Waiting for Something 

The concept of Un Encuentro is admirable, but the plays that are part of it have their problems

Borderlands Theater is such a wonderful idea. It's an artistic entity that focuses on new plays, and trades works from one America to the others. It fosters an emphasis on border issues in the truest sense of the word—that metaspace of unity and divergence that creates both imaginary and real lines between people, cultures and geography. The idea of Borderlands deserves support and praise.

Borderlands is currently a player in a process called Un Encuentro: Theater of and for the Borderlands, which is taking place over several months. It is bringing theater artists from Mexico and the U.S. together for "a series of meetings, readings and rehearsals," according to Borderlands producing director Barclay Goldsmith. This transnational encounter is permitting playwrights, directors and performers to share and reflect upon their work as theater artists residing in different places, and how to translate that work into meaningful experiences for their diverse audiences. The U.S. portion of the festival is happening in Tucson right now, and involves the presentation of two plays commissioned and developed for production in both Mexico City, at el Circulo Teatral, and in Tucson. Borderlands is also offering readings of four additional playwrights, two of whom are from Arizona.

The duo of new plays developed as part of Un Encuentro are Maria's Circular Dance, by Medardo Treviño, and Trash, by Kara Hartzler. Trevino, from Mexico, is a prolific writer of books and plays and has been recognized with numerous awards. Hartzler, who lives in San Diego, has an MFA in playwriting from the University of Iowa and works as a federal public defender. She is the author of No Roosters in the Desert, which Borderlands produced in a previous season and is based on interviews with migrant women at a shelter on the border.

Borderlands surely deserves support and praise. But sometimes "between the idea and the reality," to borrow from T.S. Eliot, "falls the shadow." The results of Borderlands' efforts to turn its impressive ideals into powerful theater often fall into that shadow, and the productions don't sing with the clarity of voice the entity intends.

Such is the case with both of these new plays. Neither is easy in subject or style, and although Trash is much more accessible, each stumbles for various reasons.

Borderlands associate artistic director Eva Tessler directed as well as translated Maria's Circular Dance. It's set in a run-down room, where Angelito (Eric Aviles) and Maria (Carmen Garcia) are waiting for—something. Angelito is a harsh and guilt-ravaged Mexican somehow connected with the drug trade. Maria is on her way from Colombia to Texas to look for her young son. They were on a bus together, but were waylaid, along with other buses full of Central and South American immigrants who are being systematically slaughtered, it seems.

The reason I say "waiting for something" and "somehow connected" is that the specifics are unclear. There are hints that lead you to finally realize that they are involved in the first San Fernando massacre in 2010 in Tamaulipas, but if you are not familiar with that horrid event, an annoying confusion begins to block your patience with what's going on.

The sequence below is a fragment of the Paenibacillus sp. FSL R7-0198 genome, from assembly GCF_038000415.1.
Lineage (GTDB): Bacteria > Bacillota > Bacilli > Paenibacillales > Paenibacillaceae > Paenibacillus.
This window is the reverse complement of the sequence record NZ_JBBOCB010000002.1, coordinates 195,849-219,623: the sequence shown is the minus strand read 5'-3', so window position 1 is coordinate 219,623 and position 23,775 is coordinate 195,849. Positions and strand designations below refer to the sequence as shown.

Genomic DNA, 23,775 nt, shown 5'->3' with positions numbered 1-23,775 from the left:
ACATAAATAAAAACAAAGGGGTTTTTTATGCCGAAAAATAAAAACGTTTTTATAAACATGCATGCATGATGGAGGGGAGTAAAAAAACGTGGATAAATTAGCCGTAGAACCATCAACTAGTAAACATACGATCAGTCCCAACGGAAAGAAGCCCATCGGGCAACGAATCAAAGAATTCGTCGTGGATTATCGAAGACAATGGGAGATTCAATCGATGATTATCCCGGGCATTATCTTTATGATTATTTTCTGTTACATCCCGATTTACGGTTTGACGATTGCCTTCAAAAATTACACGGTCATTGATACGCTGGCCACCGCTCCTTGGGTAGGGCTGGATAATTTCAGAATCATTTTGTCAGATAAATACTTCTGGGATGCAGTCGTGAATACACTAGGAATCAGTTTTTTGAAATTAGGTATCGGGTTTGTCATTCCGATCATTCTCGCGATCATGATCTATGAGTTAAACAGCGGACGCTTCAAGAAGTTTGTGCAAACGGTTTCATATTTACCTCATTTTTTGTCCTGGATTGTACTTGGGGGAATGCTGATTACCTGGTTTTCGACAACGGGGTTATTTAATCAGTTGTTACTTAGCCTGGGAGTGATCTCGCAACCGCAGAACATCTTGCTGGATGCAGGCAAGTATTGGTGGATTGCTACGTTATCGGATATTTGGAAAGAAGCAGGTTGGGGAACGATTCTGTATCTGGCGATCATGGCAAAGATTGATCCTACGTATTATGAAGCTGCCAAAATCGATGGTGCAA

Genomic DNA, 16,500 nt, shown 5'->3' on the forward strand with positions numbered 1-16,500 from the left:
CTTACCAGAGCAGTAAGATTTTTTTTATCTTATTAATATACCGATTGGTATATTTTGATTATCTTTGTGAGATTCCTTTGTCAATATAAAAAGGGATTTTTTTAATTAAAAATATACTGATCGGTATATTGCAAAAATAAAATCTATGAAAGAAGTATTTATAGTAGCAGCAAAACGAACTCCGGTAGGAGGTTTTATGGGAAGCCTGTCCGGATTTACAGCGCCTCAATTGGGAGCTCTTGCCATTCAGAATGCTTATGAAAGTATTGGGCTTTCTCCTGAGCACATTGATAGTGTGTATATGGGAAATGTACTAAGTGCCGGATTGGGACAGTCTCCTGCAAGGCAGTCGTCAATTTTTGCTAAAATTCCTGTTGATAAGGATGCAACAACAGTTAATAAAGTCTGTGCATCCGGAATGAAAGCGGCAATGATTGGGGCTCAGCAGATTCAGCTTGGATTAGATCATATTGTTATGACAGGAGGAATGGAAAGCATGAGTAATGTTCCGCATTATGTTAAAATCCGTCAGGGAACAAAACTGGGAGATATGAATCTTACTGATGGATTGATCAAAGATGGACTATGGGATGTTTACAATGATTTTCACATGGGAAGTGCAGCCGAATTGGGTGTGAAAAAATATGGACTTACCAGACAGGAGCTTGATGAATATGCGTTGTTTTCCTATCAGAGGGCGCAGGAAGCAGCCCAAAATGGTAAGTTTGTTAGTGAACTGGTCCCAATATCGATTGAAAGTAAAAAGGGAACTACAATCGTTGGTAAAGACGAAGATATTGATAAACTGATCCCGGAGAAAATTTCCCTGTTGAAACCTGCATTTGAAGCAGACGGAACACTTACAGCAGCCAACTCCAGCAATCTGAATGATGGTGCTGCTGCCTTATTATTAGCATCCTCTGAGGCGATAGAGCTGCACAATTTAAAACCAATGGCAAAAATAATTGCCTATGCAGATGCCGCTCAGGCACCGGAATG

This is complicated by the play's style, which takes the characters in and out of dreams and delusions and memories as they deal with each other, and it is unclear when exactly these episodes are happening and who the characters represent as they assume roles within these moments. And then there is the issue of the characters' names—Angelito and Maria—which suggest a sort of symbolism but is never fully clear.

I'm not sure if the root of this confusion lies in the play or in the translation, but I am sure that a lot of our confusion is due to a lack of directorial clarity. We should be able to understand who these characters are, as well as their evolving relationship and their histories as they dream and remember, much better than we do.

Further complicating our ability—and, ultimately, our willingness—to take all this in is that Tessler has her actors at full throttle from the very beginning. The intensity of whatever thoughts or emotions are dictating their actions puts us in such high anxiety that there's no room to breathe, to move to a greater level of tension and to involve ourselves further. Our confusion about what's happening, and the intensity with which it happens, wear us out. And that's really a shame.

Trash is a much more accessible piece. Aviles is Elizardo, a prisoner for his actions with a Mexican drug cartel, who expects protection for being an informant. He is a maintenance worker, cleaning offices and emptying the trash in the prison. Garcia is Officer Castillo, who has developed a curious relationship with Elizardo, which is at a turning point.

The toll of the drug trade obviously connects these pieces. But Hartzler's piece also poses the issue of identity: In which culture do you belong? How much say does one actually have? Hartzler's hand is a bit too heavy with the symbolic trash that Elizardo empties from the containers at each desk. Director Marc David Pinate styles the short play as a No Exit-like piece of theater of the absurd, although he gets a bit lost now and then, particularly with his inclusion of a recorded laugh track.

There are problems that prevent a complete embrace of, and appreciation for, these pieces. But the ideals of Borderlands are unimpeachable.

More by Sherilyn Forrester


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